Apple Inc. (NASDAQ:AAPL) certainly did its usual effective job of marketing its new iPhone 5, and it resulted in plenty of anticipation to the point that the company’s stock price rose to an all-time high of $705 per share just before the iPhone launch, and the device set opening-weekend sales records of 5 million units. However, that number missed analysts’ expectations, and then some concerns over Apple Inc. (NASDAQ:AAPL) supply chain delays and now some scuffs and scratches impacting the shiny aluminum chassis.
Apple Inc. (NASDAQ:AAPL) saw its sales numbers be impacted by slowdowns in production of parts, including the new touch-cell displys – which had pushed delivery dates back two to four weeks in short order. Then, the company has had to apologize over a subpar mapping system, and most recently Apple Inc. (AAPL) has received complaints over the chassis of the iPhone 5 arriving out of the box with scratches and scuffs, which has compelled Apple to clamp down on tighter quality control standards at its Foxconn plants in China – which has, in turn, slowed down production even further, not to mention recent walk-outs by thousands of quality-control workers.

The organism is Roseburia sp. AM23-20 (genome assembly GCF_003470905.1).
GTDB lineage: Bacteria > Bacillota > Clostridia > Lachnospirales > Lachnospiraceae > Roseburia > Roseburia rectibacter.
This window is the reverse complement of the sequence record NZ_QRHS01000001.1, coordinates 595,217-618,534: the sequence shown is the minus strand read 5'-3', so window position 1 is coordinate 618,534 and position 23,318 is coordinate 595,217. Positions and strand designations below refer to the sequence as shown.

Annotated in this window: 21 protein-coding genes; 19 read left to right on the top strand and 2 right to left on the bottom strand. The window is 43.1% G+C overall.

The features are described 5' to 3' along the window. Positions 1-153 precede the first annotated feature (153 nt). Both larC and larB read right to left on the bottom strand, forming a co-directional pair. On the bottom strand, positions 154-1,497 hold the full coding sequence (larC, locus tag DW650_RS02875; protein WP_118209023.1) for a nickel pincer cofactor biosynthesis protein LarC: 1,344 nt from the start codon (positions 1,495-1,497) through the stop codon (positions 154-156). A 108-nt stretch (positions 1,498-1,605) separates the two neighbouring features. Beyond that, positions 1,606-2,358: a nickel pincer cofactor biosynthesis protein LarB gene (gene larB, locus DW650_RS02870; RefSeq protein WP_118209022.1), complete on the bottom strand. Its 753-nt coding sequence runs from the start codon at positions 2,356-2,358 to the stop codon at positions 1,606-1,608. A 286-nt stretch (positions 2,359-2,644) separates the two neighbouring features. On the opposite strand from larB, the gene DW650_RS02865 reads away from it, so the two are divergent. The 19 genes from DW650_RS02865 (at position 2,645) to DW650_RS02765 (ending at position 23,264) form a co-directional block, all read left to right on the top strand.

With the tightening of standards, Apple Inc. (NASDAQ:AAPL) now is dealing with a shortage of aluminum chassis for their iPhones, which is rumored to have forced Foxconn to idle some of its factories – though Foxconn denies the rumor. Still, though, it seems that devices will take longer to be delivered now that more than 30 countries can buy the devices, with 100 expected to be online by the end of the year.
The latest blow, however, to Apple Inc. (NASDAQ:AAPL) fortunes came with the expectation that invitations would be sent out Wednesday to announce the unveiling of the iPad Mini next Wednesday. But as of Thursday, no such invitations were sent out, which suggests a possible delay in the unveiling and subsequent launch of the newest tablet device. Another setback with Apple Inc. (AAPL) will likely contribute more to the current slide in Apple stock, which raises questions by investors like billionaire fund manager Julian Robertson of Tiger Management. What questions would you have? How does this affect the stock and your strategy?